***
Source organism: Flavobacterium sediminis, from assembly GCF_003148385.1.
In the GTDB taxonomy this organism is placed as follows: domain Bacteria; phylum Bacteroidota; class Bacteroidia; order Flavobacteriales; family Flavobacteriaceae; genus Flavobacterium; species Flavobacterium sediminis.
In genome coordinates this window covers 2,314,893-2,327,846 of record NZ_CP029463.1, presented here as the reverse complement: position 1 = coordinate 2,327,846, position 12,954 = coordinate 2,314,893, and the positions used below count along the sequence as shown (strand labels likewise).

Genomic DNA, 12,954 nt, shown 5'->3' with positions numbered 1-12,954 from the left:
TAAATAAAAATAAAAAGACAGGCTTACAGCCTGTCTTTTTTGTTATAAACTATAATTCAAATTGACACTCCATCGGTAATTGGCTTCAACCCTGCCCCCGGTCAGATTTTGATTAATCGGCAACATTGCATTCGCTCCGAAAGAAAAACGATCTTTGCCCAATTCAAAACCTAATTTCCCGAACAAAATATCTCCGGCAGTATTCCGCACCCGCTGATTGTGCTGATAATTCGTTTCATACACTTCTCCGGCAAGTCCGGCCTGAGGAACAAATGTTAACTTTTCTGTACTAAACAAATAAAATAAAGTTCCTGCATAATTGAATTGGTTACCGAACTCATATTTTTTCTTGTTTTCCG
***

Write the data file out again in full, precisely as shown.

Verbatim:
Source organism: Flavobacterium sediminis, from assembly GCF_003148385.1.
In the GTDB taxonomy this organism is placed as follows: domain Bacteria; phylum Bacteroidota; class Bacteroidia; order Flavobacteriales; family Flavobacteriaceae; genus Flavobacterium; species Flavobacterium sediminis.
In genome coordinates this window covers 2,314,893-2,327,846 of record NZ_CP029463.1, presented here as the reverse complement: position 1 = coordinate 2,327,846, position 12,954 = coordinate 2,314,893, and the positions used below count along the sequence as shown (strand labels likewise).

Genomic DNA, 12,954 nt, shown 5'->3' with positions numbered 1-12,954 from the left:
TAAATAAAAATAAAAAGACAGGCTTACAGCCTGTCTTTTTTGTTATAAACTATAATTCAAATTGACACTCCATCGGTAATTGGCTTCAACCCTGCCCCCGGTCAGATTTTGATTAATCGGCAACATTGCATTCGCTCCGAAAGAAAAACGATCTTTGCCCAATTCAAAACCTAATTTCCCGAACAAAATATCTCCGGCAGTATTCCGCACCCGCTGATTGTGCTGATAATTCGTTTCATACACTTCTCCGGCAAGTCCGGCCTGAGGAACAAATGTTAACTTTTCTGTACTAAACAAATAAAATAAAGTTCCTGCATAATTGAATTGGTTACCGAACTCATATTTTTTCTTGTTTTCCG